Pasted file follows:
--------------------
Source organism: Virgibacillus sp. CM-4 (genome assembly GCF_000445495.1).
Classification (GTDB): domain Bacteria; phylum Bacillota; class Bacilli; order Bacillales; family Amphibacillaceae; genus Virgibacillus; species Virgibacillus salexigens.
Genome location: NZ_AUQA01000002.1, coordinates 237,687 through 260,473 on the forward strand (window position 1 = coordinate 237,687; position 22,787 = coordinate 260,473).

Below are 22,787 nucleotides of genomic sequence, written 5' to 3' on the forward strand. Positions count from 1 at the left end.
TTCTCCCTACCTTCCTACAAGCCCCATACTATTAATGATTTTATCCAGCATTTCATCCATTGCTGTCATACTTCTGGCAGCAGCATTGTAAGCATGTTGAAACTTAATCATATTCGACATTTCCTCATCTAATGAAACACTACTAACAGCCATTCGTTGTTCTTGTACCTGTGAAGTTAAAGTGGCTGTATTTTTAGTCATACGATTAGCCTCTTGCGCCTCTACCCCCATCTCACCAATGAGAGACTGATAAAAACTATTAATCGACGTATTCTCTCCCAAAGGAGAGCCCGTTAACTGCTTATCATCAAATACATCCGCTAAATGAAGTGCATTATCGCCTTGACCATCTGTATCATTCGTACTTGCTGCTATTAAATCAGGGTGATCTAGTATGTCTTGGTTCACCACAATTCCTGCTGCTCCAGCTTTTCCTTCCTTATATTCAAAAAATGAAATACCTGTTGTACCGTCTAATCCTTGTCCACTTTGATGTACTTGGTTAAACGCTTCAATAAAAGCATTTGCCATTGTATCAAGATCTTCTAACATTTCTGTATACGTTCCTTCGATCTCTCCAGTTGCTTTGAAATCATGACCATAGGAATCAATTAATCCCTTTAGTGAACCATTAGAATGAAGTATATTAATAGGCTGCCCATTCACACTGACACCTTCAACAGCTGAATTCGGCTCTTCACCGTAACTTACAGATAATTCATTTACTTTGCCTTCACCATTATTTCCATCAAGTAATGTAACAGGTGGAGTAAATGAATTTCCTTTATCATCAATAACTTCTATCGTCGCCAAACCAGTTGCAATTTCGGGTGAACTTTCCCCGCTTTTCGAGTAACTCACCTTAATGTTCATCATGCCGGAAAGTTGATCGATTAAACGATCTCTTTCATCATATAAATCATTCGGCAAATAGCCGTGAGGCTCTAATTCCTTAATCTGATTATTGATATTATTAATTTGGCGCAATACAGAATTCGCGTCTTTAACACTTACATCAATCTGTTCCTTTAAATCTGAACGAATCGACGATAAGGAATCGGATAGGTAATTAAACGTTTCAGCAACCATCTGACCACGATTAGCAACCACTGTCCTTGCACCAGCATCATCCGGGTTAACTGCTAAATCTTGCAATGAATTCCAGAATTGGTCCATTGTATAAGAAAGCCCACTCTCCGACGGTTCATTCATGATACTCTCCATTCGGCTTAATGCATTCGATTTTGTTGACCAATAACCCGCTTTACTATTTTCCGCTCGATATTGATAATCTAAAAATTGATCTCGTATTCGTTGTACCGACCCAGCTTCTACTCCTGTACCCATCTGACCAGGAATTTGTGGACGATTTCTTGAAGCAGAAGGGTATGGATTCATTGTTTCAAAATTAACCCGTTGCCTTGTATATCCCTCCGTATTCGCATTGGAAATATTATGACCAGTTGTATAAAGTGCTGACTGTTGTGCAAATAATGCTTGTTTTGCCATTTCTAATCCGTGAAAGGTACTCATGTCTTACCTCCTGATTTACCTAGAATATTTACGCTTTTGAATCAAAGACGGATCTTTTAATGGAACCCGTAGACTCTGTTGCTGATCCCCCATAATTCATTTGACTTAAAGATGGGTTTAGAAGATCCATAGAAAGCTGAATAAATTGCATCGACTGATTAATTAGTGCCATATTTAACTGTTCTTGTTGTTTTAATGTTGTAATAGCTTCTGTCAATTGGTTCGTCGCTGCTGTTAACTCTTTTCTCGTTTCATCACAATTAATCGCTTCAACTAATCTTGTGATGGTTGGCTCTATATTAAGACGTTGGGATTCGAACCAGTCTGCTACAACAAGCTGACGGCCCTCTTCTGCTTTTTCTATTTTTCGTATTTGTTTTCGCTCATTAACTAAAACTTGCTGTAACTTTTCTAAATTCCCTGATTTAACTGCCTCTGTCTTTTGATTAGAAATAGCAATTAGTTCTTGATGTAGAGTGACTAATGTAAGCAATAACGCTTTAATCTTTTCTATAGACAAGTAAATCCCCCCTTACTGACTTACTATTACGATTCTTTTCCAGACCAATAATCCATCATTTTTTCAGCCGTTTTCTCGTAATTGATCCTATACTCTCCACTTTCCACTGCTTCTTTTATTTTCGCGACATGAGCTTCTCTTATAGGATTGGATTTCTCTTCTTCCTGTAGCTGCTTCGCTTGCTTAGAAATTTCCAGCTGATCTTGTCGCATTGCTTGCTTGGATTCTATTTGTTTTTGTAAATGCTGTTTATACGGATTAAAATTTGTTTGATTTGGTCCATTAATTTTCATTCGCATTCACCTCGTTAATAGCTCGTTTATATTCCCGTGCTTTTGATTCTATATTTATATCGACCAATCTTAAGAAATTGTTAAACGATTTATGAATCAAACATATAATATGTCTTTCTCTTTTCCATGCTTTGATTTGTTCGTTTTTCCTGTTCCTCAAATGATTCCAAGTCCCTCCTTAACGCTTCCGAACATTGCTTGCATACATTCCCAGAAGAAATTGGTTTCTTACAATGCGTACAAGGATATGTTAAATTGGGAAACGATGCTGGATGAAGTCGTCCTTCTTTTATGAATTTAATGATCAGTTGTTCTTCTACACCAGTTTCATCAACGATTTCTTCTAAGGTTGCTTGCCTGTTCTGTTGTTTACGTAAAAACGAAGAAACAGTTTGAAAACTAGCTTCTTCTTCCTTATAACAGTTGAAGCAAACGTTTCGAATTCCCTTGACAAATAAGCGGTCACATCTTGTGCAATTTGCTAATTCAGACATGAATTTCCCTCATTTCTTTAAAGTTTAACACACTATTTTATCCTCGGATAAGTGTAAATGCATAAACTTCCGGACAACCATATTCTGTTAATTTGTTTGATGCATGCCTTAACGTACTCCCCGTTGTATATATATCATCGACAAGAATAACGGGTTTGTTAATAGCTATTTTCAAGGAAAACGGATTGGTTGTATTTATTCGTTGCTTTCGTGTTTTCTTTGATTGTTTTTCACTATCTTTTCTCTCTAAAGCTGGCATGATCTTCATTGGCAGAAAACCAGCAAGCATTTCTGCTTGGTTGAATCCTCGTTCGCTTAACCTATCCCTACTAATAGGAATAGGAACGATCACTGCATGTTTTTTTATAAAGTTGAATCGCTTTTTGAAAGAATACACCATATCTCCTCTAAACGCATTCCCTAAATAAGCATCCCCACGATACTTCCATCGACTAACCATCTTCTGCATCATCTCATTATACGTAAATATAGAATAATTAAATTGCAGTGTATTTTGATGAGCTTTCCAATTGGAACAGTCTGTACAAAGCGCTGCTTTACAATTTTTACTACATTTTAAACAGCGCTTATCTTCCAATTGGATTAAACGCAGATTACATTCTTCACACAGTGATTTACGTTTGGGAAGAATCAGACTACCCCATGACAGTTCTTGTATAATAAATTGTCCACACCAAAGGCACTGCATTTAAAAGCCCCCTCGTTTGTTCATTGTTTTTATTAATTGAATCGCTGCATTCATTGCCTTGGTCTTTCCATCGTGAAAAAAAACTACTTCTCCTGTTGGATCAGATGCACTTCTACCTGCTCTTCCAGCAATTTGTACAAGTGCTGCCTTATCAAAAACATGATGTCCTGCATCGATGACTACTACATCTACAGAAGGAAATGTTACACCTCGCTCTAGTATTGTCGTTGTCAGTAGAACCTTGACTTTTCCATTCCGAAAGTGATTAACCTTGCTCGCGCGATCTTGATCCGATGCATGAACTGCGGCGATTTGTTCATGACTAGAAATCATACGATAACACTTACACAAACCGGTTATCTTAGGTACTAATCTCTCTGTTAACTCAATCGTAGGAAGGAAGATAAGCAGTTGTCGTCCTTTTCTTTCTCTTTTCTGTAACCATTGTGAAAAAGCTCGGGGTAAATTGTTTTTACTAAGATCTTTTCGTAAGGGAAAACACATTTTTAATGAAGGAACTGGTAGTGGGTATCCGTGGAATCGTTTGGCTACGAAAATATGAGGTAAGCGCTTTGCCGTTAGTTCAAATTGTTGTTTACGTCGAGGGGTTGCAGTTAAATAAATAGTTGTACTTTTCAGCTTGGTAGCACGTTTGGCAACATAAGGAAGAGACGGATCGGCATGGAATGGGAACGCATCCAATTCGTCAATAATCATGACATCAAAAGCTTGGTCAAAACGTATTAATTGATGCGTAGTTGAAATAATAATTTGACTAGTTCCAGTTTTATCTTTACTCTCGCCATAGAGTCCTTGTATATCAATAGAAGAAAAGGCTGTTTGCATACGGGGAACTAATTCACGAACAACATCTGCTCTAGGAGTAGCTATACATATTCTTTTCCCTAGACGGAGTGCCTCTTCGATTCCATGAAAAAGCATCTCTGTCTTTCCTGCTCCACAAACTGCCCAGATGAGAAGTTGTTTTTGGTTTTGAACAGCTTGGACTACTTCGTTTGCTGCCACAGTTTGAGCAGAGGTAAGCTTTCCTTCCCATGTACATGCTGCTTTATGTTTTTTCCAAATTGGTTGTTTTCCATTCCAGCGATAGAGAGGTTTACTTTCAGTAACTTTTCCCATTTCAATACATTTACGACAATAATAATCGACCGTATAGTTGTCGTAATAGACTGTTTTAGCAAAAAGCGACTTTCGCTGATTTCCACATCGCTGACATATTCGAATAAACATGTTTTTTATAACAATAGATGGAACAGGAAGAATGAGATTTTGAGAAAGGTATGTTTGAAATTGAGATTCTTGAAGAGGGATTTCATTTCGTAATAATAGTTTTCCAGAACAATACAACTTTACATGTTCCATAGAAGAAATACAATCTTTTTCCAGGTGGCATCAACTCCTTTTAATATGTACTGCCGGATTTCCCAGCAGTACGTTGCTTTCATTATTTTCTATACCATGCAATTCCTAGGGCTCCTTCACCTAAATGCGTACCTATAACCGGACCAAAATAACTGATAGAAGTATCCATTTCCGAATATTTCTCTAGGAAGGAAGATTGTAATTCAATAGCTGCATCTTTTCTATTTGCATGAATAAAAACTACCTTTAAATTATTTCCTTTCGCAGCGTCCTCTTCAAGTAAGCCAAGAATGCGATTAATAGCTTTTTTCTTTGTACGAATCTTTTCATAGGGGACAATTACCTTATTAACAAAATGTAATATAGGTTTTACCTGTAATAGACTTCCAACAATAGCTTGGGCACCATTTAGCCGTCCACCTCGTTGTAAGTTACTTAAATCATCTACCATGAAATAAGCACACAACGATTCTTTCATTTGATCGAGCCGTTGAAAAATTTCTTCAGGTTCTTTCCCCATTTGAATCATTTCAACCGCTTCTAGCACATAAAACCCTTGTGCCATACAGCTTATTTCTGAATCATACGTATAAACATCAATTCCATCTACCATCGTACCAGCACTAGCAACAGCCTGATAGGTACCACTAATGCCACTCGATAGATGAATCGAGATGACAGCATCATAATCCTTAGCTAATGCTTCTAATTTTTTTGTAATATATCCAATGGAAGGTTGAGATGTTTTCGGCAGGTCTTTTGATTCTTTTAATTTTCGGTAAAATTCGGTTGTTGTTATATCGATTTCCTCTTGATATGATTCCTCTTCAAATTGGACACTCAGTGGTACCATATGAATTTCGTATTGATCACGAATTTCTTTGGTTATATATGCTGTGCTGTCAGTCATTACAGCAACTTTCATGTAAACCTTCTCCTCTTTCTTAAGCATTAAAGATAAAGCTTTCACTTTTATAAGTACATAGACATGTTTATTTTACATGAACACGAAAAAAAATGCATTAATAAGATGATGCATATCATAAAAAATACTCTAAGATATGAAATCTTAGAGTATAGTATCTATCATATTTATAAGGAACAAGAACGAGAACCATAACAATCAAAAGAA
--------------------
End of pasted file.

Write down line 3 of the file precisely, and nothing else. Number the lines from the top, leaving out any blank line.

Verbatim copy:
Genome location: NZ_AUQA01000002.1, coordinates 237,687 through 260,473 on the forward strand (window position 1 = coordinate 237,687; position 22,787 = coordinate 260,473).